Thursday, September 20, 2007

The Brit Speaks - Joshua's Ride by Vicky Wade



Below is written by a brit that Joshua picked up by the name of Vicky Wake...



Joshua and Vicky both went down the World's Most Dangerous Road in Bolivia...



Hey - this is the Brit here, i joined this epic adventure in La Paz, Bolivia on the 19th of August. This is my commentary on the following week or so of motor-cross bike riding (rear seat for my part.)







So we set off from La Paz, Josh having reassured me that he had an excellent sense of direction - we immediately headed to 'Zona Sur,' which was entirely the opposite direction to where we needed to be going to exit the city - luckily Josh isn't shy of asking directions and we promptly headed up to the north of the city and left through 'El Alto.' The first day started well, good roads, excellent views of the mountains and no more getting lost, it wasn't too cold and the bike at that point was reasonably comfortable. This all deteriorated as the day progressed - everything bar the views which were great the whole ride through. So we stopped for lunch at Oruro and changed the oil (documented by film) and investigated the possibility of taking the train down to the south. We arrived at the train station where i proceeded to fall off the bike landing flat on my back, this was both painful and and embarrassing, i think i masked this well by laughing insanely for at least five minutes. Josh laughed heartily and didn't help me up, shock horror! We opted for the road as the train was going to a bit more expensive (and they say that the British are tight with money?!) The roads from here on were pure crap - deep sand, uneven, unmarked and at times almost in-passable! Despite all this we had great views and managed to get some good pics, eating dirt all the way. We arrived at a small village in the dark - we weren't sure where we were, for my part i didn't care i just needed to get off the back and sleep. The place was okay - kind of clean with toilets and hot food, actually a relative oasis in comparison to the thought of camping out in the open for the night. My body had ceased to move in a natural way at this point - my hips felt as if they may never recover - as if i had been riding a horse for the last 6 hours! Josh looked equally as beat, dirty and every year of his age!!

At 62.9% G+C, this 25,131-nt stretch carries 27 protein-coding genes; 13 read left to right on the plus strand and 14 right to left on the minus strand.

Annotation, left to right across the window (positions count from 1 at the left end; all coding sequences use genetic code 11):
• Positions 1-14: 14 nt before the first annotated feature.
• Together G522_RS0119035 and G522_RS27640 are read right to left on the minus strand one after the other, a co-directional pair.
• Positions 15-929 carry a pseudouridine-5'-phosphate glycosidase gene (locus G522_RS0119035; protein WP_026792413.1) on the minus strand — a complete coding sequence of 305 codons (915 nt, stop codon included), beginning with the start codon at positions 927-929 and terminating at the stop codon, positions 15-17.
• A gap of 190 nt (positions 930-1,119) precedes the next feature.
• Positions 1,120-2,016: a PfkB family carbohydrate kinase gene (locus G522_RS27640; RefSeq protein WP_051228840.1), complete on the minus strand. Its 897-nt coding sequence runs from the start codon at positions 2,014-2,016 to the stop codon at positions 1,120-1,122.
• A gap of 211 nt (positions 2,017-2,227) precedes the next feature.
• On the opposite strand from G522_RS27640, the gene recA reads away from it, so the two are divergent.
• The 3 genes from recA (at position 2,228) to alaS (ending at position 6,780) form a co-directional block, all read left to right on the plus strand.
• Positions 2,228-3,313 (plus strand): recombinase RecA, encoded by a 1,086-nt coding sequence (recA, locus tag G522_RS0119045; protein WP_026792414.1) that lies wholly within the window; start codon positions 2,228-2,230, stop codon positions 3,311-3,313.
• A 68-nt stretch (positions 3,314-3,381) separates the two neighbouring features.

The following morning started reasonably early at 7 ish. We set off with a full flask of mate de coca and headed towards the Salt Flats on yet another fantastically crap dirt road! This didn't last too long and we soon cruised onto the relative smoothness of the Salt Flats , which Josh insisted on referring to as ice. Just how cold this stretch of the trip was i cannot describe in words, i did almost want to cry (but i didn't for fear that the tears would freeze!!) So this wide expanse of retina burning salt was being harvested for sale, used to build hotels on the flats and drawing tourists from all corners of the globe. It was quite a sight - as far as the landscape was flat there was salt covering the ground, ceasing to exist only where the mountains rose up out of nowhere to interrupt the serene whiteness. We encountered an island in the middle of this wide expanse, it's main inhabitants cacti, tourists and restaurants. It was an amazing and most welcome sight to me at this point - very randomly and ingeniously placed. We stopped here for some time and had lunch - well i made an attempt at eating - i had lost my appetite as the journey had started and it had not yet recovered - excellent diet plan i think!




So after meeting and chatting with random people and some Italians (if i recall correctly) about the joys of motorcycle trips (i left the majority of this chatting to Josh - he's far more qualified for this kind of conversation than I am) we set off again for the Chilean border. Whilst we had taken the break i decided to apply my scarf to my neck and sore throat, since that day my scarf has only left my neck for the purposes of cleaning my body - I have most definitely appreciated and bonded with my scarf within the last week - i will never disrespect or take my scarf for granted again. So we found the road/track for the border at which point Lechuga decided to give us little a scare and just stop. I think this may have been due to the fact that Joshua had plugged all of his electrically heated clothing into the battery and zapped all of Lechuga's precious energy!! I found the fact that his clothing could do this to the bike and that she had stopped in the middle of nowhere a touch alarming and so laid on the floor for a while. After recharging our batteries and being passed by some selfish arse tourists in a jeep (who didn't stop) we pushed Lechuga down the track engaging all our remaining muscles (which for my part was about 6 i think!) We finally reached the border crossing just as the sun was going down. It was in the middle of nowhere and there was very little going on - as soon as the formalities had been done we found accommodation and settled down for the night.